African markets

The case of Ghana Eurobonds

Eurobonds denominated in USD have become the darlings of the African investor. Nigeria and Ghana are among the most requested Eurobonds. Nigeria, with a low debt-to-GDP ratio of 34.98%, offers strong returns with relatively low risk to capital.

Ghana offers extremely high yields alongside a scorching debt-to-GDP ratio of 78% (March 2022) from 80.1% in December 2021. There are genuine indicators that the economy is rebounding, but the sovereign is n has yet to convince international markets that the hard sell within the Ghana Eurobond persists.

Eurobonds have become the safe-haven asset class for the local investor as soaring global inflation seeks to eradicate any real return on local currency assets. Current yields above 20% on 4-5 year Ghanaian risk are attractive in the face of fairly serious headwinds.


The Ghanaian economy had already faced fiscal debt issues since 2014, to which the global pandemic provided an unwanted catalyst as capital spending surged.

The government set a budget deficit target of 7.4% in September 2021 that international markets deemed too ambitious and unlikely to be met. The sale made the opinion of international investors very clear. Markets were looking for a solid fiscal plan to determine whether the sovereign was indeed back on track.


Moody’s Ratings on February 4, 2022 downgraded the ratings of Ghana’s long-term issuers and senior unsecured bonds from B3 to Caa1, adding more fuel to an increasingly volatile situation.

Electronic direct debit and budget cuts

After months of uncertainty, the Minister of Finance had good news for the investor, the direct debit. The levy is expected to bring in about $1 billion in revenue to support the country’s fiscal situation. Additionally, 30% spending cuts were also announced in the budget for 2022. The levy was the “silver bullet” and upon passage of the legislation, a welcome rebound in Ghana Eurobond prices. The international market awaits news of the implementation and actual revenue figures.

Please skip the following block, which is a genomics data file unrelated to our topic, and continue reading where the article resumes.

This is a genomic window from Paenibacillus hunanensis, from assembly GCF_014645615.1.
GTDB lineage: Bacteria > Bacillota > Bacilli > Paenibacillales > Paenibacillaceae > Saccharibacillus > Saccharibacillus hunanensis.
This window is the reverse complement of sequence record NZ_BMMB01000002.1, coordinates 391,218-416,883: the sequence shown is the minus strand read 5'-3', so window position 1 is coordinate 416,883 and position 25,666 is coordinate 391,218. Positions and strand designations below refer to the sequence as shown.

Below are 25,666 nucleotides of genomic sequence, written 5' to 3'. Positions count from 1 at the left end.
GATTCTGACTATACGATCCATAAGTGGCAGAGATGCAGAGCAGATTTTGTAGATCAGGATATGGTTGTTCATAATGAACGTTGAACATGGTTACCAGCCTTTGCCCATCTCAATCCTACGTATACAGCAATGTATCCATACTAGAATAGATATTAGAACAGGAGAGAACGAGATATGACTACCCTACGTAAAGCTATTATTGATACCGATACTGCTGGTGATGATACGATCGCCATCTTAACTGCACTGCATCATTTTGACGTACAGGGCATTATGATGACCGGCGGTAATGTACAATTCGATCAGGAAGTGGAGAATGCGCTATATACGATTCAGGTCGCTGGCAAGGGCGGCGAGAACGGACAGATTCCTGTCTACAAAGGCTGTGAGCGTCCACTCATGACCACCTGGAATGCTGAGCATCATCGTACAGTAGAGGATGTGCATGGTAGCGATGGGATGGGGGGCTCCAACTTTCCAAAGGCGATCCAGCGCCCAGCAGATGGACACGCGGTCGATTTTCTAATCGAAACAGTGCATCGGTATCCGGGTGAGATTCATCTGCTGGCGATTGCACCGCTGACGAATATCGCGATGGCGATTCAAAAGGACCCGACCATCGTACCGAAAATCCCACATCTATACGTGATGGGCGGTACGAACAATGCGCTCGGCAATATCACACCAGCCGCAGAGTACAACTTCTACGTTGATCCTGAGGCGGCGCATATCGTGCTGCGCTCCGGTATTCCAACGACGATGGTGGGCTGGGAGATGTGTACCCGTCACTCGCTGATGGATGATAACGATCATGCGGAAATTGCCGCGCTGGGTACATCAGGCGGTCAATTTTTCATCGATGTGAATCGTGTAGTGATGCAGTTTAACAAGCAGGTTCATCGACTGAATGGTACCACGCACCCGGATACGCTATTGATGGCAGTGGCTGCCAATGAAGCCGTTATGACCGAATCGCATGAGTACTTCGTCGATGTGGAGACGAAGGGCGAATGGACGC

The surge in global inflation was another blow to which the sovereign had to react. The Russian invasion of Ukraine has driven up commodity prices and, more recently, China’s zero Covid policy locking down Shanghai has compounded supply chain problems. The inflation figure of 23.6% came to double the Bank of Ghana’s target. The Ghanaian cedi in its free fall, depreciated by 18.5% over the past four months. A 250 basis point hike in the policy rate by the Bank of Ghana in March kept the exchange rate at a resistance level of 8 GHS against the US dollar, slowing the rate of depreciation. We expect the further 200 basis point rise to further stabilize the cedi against the dollar.

Positive indicators

The situation is certainly not so serious. Ghana recorded an annual growth rate of 5.4% and 7% in the fourth quarter of 2021 beating the forecasts of the central bank and the international monetary fund.


The Bank of Ghana’s net reserves currently stand at $4.6 billion, giving Ghana breathing space to get the “tax house” in order, bringing debt down to a sustainable level.

Our opinion

The local investor must now see in the current setbacks of the sovereign an opportunity. A little too volatile for daily trading, but a good time to take some risk on the Ghana Eurobond curve if you’re determined to hold out to maturity.

In our view, the sovereign can continue to service international debt until 2024. If access continues to be blocked in international markets, then perhaps the international investor is eagerly hoping for news of IMF intervention.